Which city in Turkey is the best to move to?

Which city in Turkey is the best to move to?

Turkey is currently one of the most attractive countries for immigration. 
You have decided on a new country, but what about the city? Especially when we talk about such a bright and vibrant country as Turkey, where one part may be completely different from the other. 
Today we will consider 3 variants of populated areas in Turkey for different types of requests. 

Request 1. I want to live in a megalopolis where there is a large-scale business environment and a busy cultural life. 

Then Istanbul, which never sleeps, will definitely suit you. This is a megalopolis where dozens of cultures have mixed on the shores of the Bosphorus Strait. The Old City keeps forever in the VI century St. Sophia Byzantine Cathedral, the Hippodrome erected by the Romans and the Egyptian obelisk. Crazy traffic with business centers, bars, cultural venues, and cozy places make up the other part of the city. 

The transport system is very diverse — you can take a ferry ride, which is a very cheap way to get to your destination without traffic jams. And besides the well-established metro system, there is Marmaray, the Eurasian tunnel in Istanbul. This is the only underwater tunnel in the world connecting Europe with Asia. Marmaray in Istanbul is a connection of a land electric train, an underground metro, and an underwater tunnel under the Bosphorus. But this was not enough for the Turks, so they created a metrobus, a separate fenced transport line where buses run at high speed.
Istanbul Life Hack is about living and partying in non-tourist areas. There are cheaper and have fewer visitors who want to profit from yabAnji. Plus, Istanbul is more progressive than many cities in Turkey, and there are fewer people with a conservative approach, like men’s treatment of women, alcohol, and leisure activities.
Here you can go to concerts of American and European performers, listen to live music or take a chair outside and meet the sunset in the park with the rest of the city residents — a good local tradition.
One of the downs is the noise and traffic that is present in any megalopolis. Despite the amount of public transport, if you drive your car, be prepared for serious traffic jams. Living on the Bosphorus Strait does not give you bonuses like swimming; hence, you will still need to get to the nearest beach and the sea for more than an hour. If you want to take a taxi, then there may be an unpleasant surprise waiting for you. You may have to wait for it for half an hour or an hour, and on the way the taxi driver can drop you off if traffic jams will be bothersome. 
Also, keep in mind that Istanbul is a northern city, so there are very cold winters here, with minimal heating. 

Request number 2. I want to live in a big city, but to have the sea, the beach and short winters. Then welcome to Antalya!

Antalya is a resort city that is famous for its Old Harbor, where yachts are moored, and beaches surrounded by huge hotels. It is located on the Turkish Riviera, a stretch of the Mediterranean coast of Turkey that attracts tourists due to its clear blue waters. Hadrian's Gate, built in honor of the Roman emperor who visited Antalya in 130, and the Hidirlik Tower, erected in the II century, offering an excellent view of the harbor, remind of the period when the city was an important port of the Roman Empire.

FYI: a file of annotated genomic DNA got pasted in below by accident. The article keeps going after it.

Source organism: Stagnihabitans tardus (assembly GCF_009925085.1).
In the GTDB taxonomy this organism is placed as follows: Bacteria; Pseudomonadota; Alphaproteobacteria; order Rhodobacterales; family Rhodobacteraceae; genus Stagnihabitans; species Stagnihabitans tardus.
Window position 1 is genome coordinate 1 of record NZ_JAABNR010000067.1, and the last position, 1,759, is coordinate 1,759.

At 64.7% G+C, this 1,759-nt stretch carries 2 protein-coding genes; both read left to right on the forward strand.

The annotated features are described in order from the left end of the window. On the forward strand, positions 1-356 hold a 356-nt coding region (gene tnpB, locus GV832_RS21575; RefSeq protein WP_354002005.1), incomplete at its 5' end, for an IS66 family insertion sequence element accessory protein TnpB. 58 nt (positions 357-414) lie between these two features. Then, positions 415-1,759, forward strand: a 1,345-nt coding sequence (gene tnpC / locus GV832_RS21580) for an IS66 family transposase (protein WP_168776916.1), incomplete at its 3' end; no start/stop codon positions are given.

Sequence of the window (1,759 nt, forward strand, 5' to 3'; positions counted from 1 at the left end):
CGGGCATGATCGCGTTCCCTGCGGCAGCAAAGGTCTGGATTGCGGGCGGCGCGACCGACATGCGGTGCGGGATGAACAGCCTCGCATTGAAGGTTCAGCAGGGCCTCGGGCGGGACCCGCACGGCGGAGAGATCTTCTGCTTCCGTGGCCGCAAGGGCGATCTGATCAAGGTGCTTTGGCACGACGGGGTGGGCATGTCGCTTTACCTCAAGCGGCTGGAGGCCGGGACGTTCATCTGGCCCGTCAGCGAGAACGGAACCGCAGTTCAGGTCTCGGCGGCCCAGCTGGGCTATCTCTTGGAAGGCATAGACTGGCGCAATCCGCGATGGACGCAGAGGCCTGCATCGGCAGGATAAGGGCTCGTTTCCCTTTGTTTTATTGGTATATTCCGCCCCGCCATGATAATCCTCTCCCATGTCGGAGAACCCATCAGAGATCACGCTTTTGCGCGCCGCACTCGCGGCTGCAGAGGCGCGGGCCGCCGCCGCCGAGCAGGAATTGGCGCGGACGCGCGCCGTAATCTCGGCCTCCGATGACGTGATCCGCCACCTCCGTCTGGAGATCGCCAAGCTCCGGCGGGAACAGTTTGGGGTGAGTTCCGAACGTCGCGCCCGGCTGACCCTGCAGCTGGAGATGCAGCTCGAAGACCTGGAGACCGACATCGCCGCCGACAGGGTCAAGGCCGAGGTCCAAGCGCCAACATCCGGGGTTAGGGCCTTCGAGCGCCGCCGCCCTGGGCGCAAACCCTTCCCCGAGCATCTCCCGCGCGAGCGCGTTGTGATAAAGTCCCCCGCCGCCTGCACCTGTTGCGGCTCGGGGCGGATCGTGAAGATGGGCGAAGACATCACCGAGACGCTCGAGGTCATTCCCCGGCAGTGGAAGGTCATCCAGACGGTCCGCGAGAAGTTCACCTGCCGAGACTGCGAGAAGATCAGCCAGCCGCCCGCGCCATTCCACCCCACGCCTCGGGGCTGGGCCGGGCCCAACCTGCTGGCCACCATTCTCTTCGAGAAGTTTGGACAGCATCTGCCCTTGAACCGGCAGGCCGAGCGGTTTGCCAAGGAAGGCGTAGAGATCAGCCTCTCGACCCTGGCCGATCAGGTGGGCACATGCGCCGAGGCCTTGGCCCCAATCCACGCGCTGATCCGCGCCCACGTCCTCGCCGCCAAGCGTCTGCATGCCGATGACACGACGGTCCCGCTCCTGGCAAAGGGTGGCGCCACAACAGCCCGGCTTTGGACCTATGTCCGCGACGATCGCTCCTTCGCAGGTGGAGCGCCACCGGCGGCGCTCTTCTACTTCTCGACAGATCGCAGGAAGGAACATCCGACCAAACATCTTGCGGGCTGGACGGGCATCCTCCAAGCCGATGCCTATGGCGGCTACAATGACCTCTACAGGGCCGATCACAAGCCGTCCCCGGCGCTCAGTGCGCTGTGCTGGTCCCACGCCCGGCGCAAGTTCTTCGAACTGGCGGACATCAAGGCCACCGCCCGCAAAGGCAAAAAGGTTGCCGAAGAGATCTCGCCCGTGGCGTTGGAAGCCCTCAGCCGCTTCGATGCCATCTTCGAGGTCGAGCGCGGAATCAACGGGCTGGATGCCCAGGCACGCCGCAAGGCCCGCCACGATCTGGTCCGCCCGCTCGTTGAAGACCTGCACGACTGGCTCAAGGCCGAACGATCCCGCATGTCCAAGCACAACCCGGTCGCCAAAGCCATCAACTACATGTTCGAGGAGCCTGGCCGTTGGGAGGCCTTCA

There is a short winter and a long summer: from March to October. Traffic is not as dense as in Istanbul. A separate plus is excellent residential complexes. 

What is considered a luxury in Russia is quite normal here. Most likely, your house will have a swimming pool, its own gym, coworking, closed territory, and you will not have to overpay for it when buying a home. Antalya has a huge Russian-speaking community; a third of the population speaks Russian. It's easy to feel at home. 
Parties and sunny mood are all over the place — what could be the downsides? 
Firstly, it should be borne in mind that in the sense of big business there is only one main direction, which is tourism. Secondly, world-class stars do not perform here as often as in Istanbul. Leisure here is not so vibrant. If you are used to a large megalopolis, you might get a “there is nothing to do” feeling. The non-touristic part is not so diverse. You can come upon a lot of fenced areas, as there are hotels and historical attractions. 

On the contrary, if you like small spaces, then request number 3 will suit you.

I want to live in a cozy southern town on the coast. And there are plenty of them in Turkey — you can choose for every taste! One of these small towns is picturesque Kas. 
It has a port and all opportunities for a comfortable, measured life. Shops, cafes, low houses, a serene atmosphere, and a long summer. To summarize, it’s your own little paradise on Earth, where prices for everything are slightly lower than in megalopolises. One of the significant downsides is the lack of a variety of leisure activities, opportunities in the field of business, medicine, and education.  
Choose a place to your liking and get comfortable in a new place!